"No system of justice can rise above the ethics of those who administer it."
by Chief Justice Gerald W. VandeWalle
State Bar Association of North Dakota Annual Meeting
Thursday, June 17, 2010
Bismarck, North Dakota
President Dynes and members of the State Bar Association of North Dakota. I am pleased to deliver the court's annual message to the 111th meeting of the State Bar Association.
Clarence Darrow is quoted in the New York Times April 19, 1936, as saying "There is no such thing as justice, in or out of court." With all due respect to Mr. Darrow, I hope to prove him wrong at least with regard to access to justice in the courts. Nevertheless, I am also aware of the following words from the 1929 Report of the National Commission on Law Observance that "No system of justice can rise above the ethics of those who administer it." To that end, access to the court system is a matter with which we are always concerned. Who gets access and how that affects their ability to seek justice is both a societal issue and a very personal subject for litigants and their attorneys. We have been working on issues of access in a number of ways.
E-Filing and Access to Documents
This past year we began the implementation of a new case management system in the trial courts. At this time all of the counties in the East Central and Southeast Judicial Districts are using the new Odyssey system. One of the features of this system of which we are most excited is the ability to electronically file documents. Our electronic filing system requires no special licenses or software on the part of the attorney, nor are there any extra fees associated with using electronic filing.
We are also making access to electronic documents available over the web to licensed North Dakota attorneys, again at no charge. We are doing this because we believe it will assist you in working more efficiently. Like the judges, you will have fingertip access to the documents in a case and more immediate knowledge of when orders and judgments are issued.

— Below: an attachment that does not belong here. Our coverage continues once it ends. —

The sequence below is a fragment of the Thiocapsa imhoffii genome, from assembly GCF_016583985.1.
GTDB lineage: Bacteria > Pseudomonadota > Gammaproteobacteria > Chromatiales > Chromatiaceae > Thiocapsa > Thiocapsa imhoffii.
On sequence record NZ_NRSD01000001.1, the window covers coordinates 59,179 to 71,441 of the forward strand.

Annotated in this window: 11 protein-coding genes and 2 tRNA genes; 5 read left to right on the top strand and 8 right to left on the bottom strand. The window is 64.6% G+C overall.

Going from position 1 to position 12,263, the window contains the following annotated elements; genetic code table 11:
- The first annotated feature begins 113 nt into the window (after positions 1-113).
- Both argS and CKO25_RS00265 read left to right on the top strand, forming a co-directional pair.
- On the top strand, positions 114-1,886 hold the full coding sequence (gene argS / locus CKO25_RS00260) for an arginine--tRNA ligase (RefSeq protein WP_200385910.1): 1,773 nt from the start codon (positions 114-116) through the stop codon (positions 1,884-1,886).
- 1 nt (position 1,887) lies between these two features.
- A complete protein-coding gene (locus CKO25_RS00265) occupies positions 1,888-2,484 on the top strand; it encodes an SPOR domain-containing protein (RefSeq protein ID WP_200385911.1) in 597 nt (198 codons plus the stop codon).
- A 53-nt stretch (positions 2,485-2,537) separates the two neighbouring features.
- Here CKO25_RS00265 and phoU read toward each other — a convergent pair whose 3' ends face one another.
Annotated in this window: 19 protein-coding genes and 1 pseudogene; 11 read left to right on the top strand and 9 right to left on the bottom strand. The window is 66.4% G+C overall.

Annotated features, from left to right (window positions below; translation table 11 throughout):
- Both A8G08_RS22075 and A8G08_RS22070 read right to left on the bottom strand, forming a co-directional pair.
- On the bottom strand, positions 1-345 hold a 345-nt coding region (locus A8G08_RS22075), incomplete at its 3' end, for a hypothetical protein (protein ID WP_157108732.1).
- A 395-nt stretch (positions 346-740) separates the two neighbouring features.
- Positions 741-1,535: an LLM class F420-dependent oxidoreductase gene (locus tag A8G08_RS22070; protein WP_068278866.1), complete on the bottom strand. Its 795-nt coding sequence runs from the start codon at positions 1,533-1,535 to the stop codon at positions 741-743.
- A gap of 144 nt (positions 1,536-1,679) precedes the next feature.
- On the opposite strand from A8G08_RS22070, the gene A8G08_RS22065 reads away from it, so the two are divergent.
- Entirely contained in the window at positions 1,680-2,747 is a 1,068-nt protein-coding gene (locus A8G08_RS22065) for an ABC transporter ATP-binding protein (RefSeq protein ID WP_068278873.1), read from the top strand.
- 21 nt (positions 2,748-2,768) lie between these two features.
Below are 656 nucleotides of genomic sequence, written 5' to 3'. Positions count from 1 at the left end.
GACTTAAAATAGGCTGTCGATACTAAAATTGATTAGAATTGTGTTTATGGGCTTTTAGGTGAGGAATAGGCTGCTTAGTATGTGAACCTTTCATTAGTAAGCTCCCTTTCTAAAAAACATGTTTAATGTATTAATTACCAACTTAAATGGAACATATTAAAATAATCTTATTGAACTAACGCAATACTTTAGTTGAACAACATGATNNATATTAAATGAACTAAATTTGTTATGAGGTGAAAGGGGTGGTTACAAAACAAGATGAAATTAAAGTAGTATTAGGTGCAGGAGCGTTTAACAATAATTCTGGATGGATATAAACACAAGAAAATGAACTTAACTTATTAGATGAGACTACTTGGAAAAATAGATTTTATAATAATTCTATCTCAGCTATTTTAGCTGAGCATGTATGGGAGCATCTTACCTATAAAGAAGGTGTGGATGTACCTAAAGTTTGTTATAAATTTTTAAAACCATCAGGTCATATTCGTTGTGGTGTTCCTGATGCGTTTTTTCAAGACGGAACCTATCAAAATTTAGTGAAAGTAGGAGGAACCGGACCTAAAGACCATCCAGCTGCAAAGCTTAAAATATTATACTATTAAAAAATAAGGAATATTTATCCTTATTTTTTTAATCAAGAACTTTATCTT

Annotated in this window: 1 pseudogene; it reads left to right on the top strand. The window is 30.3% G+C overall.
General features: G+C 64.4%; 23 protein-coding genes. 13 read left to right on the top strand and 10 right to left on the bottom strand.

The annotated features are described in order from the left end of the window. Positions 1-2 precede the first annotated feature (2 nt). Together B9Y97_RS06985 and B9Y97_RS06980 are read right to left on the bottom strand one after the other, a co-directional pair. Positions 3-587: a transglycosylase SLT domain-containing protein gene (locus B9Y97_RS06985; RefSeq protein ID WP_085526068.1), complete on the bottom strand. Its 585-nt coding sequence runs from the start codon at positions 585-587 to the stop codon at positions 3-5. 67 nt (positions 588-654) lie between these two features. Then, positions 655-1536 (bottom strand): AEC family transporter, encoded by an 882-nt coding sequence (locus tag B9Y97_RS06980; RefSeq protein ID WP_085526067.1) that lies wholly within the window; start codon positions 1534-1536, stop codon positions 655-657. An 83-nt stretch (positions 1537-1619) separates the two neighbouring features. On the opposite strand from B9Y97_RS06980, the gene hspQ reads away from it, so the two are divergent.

Justice Sandstrom and the members of the Operations Group which meets on a nearly weekly basis, the members of the Court Technology Committee, our staff in Information Technology and the staff in the offices of the clerks of court have spent many, many hours to roll out this case management system. I thank them for their dedication.
Expansion of Indigent Defense Services
On rare occasions, situations arise where a defendant in a criminal case is deemed incompetent to represent himself yet refuses to hire an attorney even though he has the financial means to do so. We recognize this as a serious issue and we are exploring legislative solutions that would authorize the Commission on Legal Counsel for Indigents to provide defense services to the defendant in these instances.
Expansion of the Family Mediation Program